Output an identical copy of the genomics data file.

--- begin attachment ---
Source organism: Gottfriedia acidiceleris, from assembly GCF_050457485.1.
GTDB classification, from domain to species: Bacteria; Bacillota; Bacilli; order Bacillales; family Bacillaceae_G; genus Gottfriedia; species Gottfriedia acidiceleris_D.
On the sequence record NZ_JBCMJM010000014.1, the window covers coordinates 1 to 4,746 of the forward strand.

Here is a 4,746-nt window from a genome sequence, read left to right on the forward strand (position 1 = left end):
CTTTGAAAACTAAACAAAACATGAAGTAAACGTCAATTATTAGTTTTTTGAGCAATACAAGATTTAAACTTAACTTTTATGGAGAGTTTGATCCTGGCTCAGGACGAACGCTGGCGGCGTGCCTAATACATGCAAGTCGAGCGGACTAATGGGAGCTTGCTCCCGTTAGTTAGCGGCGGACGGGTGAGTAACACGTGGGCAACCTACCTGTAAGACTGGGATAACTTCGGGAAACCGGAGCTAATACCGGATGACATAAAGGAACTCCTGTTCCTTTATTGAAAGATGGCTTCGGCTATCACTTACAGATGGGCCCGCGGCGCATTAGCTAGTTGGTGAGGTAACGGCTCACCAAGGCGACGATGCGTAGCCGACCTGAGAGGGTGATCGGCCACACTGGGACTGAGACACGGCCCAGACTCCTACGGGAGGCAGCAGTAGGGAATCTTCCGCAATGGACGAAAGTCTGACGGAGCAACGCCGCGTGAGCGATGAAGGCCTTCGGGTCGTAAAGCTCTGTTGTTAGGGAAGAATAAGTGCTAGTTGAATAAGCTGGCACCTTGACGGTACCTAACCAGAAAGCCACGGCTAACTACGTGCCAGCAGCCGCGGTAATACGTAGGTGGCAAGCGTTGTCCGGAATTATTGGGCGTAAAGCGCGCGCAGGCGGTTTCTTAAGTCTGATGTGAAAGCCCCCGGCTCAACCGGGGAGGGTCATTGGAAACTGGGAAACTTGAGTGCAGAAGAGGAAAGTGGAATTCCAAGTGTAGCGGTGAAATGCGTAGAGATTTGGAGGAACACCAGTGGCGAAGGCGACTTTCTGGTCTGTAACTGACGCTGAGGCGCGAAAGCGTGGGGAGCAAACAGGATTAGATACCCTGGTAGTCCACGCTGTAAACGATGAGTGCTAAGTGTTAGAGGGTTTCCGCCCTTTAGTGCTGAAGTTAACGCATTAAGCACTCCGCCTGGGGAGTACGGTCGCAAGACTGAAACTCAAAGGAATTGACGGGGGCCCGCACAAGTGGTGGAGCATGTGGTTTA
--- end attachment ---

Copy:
Source organism: Gottfriedia acidiceleris, from assembly GCF_050457485.1.
GTDB classification, from domain to species: Bacteria; Bacillota; Bacilli; order Bacillales; family Bacillaceae_G; genus Gottfriedia; species Gottfriedia acidiceleris_D.
On the sequence record NZ_JBCMJM010000014.1, the window covers coordinates 1 to 4,746 of the forward strand.

Here is a 4,746-nt window from a genome sequence, read left to right on the forward strand (position 1 = left end):
CTTTGAAAACTAAACAAAACATGAAGTAAACGTCAATTATTAGTTTTTTGAGCAATACAAGATTTAAACTTAACTTTTATGGAGAGTTTGATCCTGGCTCAGGACGAACGCTGGCGGCGTGCCTAATACATGCAAGTCGAGCGGACTAATGGGAGCTTGCTCCCGTTAGTTAGCGGCGGACGGGTGAGTAACACGTGGGCAACCTACCTGTAAGACTGGGATAACTTCGGGAAACCGGAGCTAATACCGGATGACATAAAGGAACTCCTGTTCCTTTATTGAAAGATGGCTTCGGCTATCACTTACAGATGGGCCCGCGGCGCATTAGCTAGTTGGTGAGGTAACGGCTCACCAAGGCGACGATGCGTAGCCGACCTGAGAGGGTGATCGGCCACACTGGGACTGAGACACGGCCCAGACTCCTACGGGAGGCAGCAGTAGGGAATCTTCCGCAATGGACGAAAGTCTGACGGAGCAACGCCGCGTGAGCGATGAAGGCCTTCGGGTCGTAAAGCTCTGTTGTTAGGGAAGAATAAGTGCTAGTTGAATAAGCTGGCACCTTGACGGTACCTAACCAGAAAGCCACGGCTAACTACGTGCCAGCAGCCGCGGTAATACGTAGGTGGCAAGCGTTGTCCGGAATTATTGGGCGTAAAGCGCGCGCAGGCGGTTTCTTAAGTCTGATGTGAAAGCCCCCGGCTCAACCGGGGAGGGTCATTGGAAACTGGGAAACTTGAGTGCAGAAGAGGAAAGTGGAATTCCAAGTGTAGCGGTGAAATGCGTAGAGATTTGGAGGAACACCAGTGGCGAAGGCGACTTTCTGGTCTGTAACTGACGCTGAGGCGCGAAAGCGTGGGGAGCAAACAGGATTAGATACCCTGGTAGTCCACGCTGTAAACGATGAGTGCTAAGTGTTAGAGGGTTTCCGCCCTTTAGTGCTGAAGTTAACGCATTAAGCACTCCGCCTGGGGAGTACGGTCGCAAGACTGAAACTCAAAGGAATTGACGGGGGCCCGCACAAGTGGTGGAGCATGTGGTTTA